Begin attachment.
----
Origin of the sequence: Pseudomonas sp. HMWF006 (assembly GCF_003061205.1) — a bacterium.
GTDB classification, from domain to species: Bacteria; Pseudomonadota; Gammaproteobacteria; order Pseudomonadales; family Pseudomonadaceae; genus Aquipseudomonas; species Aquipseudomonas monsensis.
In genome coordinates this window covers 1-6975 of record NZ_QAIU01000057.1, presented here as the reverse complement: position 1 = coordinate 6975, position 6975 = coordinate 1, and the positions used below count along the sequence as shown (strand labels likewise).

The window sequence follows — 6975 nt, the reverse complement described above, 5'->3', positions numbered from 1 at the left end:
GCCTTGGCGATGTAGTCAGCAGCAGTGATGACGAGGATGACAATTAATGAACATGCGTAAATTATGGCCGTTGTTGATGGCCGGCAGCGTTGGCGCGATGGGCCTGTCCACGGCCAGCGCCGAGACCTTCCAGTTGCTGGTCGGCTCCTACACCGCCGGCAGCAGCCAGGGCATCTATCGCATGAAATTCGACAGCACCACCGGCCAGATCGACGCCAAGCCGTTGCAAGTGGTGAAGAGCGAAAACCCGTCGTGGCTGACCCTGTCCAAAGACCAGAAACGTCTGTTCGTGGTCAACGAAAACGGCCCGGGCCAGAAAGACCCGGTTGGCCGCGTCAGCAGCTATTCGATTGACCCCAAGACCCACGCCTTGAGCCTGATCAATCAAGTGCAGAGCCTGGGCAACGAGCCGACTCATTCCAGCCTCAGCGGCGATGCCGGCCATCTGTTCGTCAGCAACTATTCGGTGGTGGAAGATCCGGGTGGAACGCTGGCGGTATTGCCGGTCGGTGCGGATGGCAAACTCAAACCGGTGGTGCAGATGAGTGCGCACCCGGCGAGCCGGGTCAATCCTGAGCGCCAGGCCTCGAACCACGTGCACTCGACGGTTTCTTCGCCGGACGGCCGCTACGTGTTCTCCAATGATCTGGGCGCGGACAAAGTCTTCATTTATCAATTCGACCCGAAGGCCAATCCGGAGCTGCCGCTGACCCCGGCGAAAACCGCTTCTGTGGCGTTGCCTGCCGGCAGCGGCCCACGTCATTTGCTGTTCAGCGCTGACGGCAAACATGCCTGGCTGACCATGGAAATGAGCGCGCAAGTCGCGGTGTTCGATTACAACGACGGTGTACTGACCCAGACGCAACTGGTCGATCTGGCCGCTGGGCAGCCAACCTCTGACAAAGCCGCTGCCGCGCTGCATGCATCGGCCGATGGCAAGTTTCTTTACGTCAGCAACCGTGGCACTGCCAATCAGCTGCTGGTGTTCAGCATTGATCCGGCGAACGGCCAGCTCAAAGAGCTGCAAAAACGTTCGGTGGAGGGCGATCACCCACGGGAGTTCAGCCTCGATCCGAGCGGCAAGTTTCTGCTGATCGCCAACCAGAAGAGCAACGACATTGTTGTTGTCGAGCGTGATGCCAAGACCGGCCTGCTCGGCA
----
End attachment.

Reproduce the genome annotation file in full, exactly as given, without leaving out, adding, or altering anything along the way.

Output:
Origin of the sequence: Pseudomonas sp. HMWF006 (assembly GCF_003061205.1) — a bacterium.
GTDB classification, from domain to species: Bacteria; Pseudomonadota; Gammaproteobacteria; order Pseudomonadales; family Pseudomonadaceae; genus Aquipseudomonas; species Aquipseudomonas monsensis.
In genome coordinates this window covers 1-6975 of record NZ_QAIU01000057.1, presented here as the reverse complement: position 1 = coordinate 6975, position 6975 = coordinate 1, and the positions used below count along the sequence as shown (strand labels likewise).

The window sequence follows — 6975 nt, the reverse complement described above, 5'->3', positions numbered from 1 at the left end:
GCCTTGGCGATGTAGTCAGCAGCAGTGATGACGAGGATGACAATTAATGAACATGCGTAAATTATGGCCGTTGTTGATGGCCGGCAGCGTTGGCGCGATGGGCCTGTCCACGGCCAGCGCCGAGACCTTCCAGTTGCTGGTCGGCTCCTACACCGCCGGCAGCAGCCAGGGCATCTATCGCATGAAATTCGACAGCACCACCGGCCAGATCGACGCCAAGCCGTTGCAAGTGGTGAAGAGCGAAAACCCGTCGTGGCTGACCCTGTCCAAAGACCAGAAACGTCTGTTCGTGGTCAACGAAAACGGCCCGGGCCAGAAAGACCCGGTTGGCCGCGTCAGCAGCTATTCGATTGACCCCAAGACCCACGCCTTGAGCCTGATCAATCAAGTGCAGAGCCTGGGCAACGAGCCGACTCATTCCAGCCTCAGCGGCGATGCCGGCCATCTGTTCGTCAGCAACTATTCGGTGGTGGAAGATCCGGGTGGAACGCTGGCGGTATTGCCGGTCGGTGCGGATGGCAAACTCAAACCGGTGGTGCAGATGAGTGCGCACCCGGCGAGCCGGGTCAATCCTGAGCGCCAGGCCTCGAACCACGTGCACTCGACGGTTTCTTCGCCGGACGGCCGCTACGTGTTCTCCAATGATCTGGGCGCGGACAAAGTCTTCATTTATCAATTCGACCCGAAGGCCAATCCGGAGCTGCCGCTGACCCCGGCGAAAACCGCTTCTGTGGCGTTGCCTGCCGGCAGCGGCCCACGTCATTTGCTGTTCAGCGCTGACGGCAAACATGCCTGGCTGACCATGGAAATGAGCGCGCAAGTCGCGGTGTTCGATTACAACGACGGTGTACTGACCCAGACGCAACTGGTCGATCTGGCCGCTGGGCAGCCAACCTCTGACAAAGCCGCTGCCGCGCTGCATGCATCGGCCGATGGCAAGTTTCTTTACGTCAGCAACCGTGGCACTGCCAATCAGCTGCTGGTGTTCAGCATTGATCCGGCGAACGGCCAGCTCAAAGAGCTGCAAAAACGTTCGGTGGAGGGCGATCACCCACGGGAGTTCAGCCTCGATCCGAGCGGCAAGTTTCTGCTGATCGCCAACCAGAAGAGCAACGACATTGTTGTTGTCGAGCGTGATGCCAAGACCGGCCTGCTCGGCA